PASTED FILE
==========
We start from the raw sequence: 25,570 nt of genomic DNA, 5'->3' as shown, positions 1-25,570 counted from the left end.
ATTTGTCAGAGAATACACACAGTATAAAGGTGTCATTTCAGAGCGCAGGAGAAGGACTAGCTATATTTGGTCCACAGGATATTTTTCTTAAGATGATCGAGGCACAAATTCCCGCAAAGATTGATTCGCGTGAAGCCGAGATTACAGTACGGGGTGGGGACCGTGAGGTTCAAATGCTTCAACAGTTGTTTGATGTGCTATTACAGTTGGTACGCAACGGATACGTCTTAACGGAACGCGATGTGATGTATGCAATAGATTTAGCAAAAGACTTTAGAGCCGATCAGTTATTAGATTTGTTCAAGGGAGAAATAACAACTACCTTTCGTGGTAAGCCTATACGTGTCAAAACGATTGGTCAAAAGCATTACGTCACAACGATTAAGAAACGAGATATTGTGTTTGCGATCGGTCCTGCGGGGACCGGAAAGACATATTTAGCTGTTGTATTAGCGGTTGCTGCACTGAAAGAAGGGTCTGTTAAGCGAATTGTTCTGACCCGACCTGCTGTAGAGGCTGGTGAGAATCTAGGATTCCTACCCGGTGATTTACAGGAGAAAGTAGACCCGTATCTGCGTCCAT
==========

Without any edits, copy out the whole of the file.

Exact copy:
We start from the raw sequence: 25,570 nt of genomic DNA, 5'->3' as shown, positions 1-25,570 counted from the left end.
ATTTGTCAGAGAATACACACAGTATAAAGGTGTCATTTCAGAGCGCAGGAGAAGGACTAGCTATATTTGGTCCACAGGATATTTTTCTTAAGATGATCGAGGCACAAATTCCCGCAAAGATTGATTCGCGTGAAGCCGAGATTACAGTACGGGGTGGGGACCGTGAGGTTCAAATGCTTCAACAGTTGTTTGATGTGCTATTACAGTTGGTACGCAACGGATACGTCTTAACGGAACGCGATGTGATGTATGCAATAGATTTAGCAAAAGACTTTAGAGCCGATCAGTTATTAGATTTGTTCAAGGGAGAAATAACAACTACCTTTCGTGGTAAGCCTATACGTGTCAAAACGATTGGTCAAAAGCATTACGTCACAACGATTAAGAAACGAGATATTGTGTTTGCGATCGGTCCTGCGGGGACCGGAAAGACATATTTAGCTGTTGTATTAGCGGTTGCTGCACTGAAAGAAGGGTCTGTTAAGCGAATTGTTCTGACCCGACCTGCTGTAGAGGCTGGTGAGAATCTAGGATTCCTACCCGGTGATTTACAGGAGAAAGTAGACCCGTATCTGCGTCCAT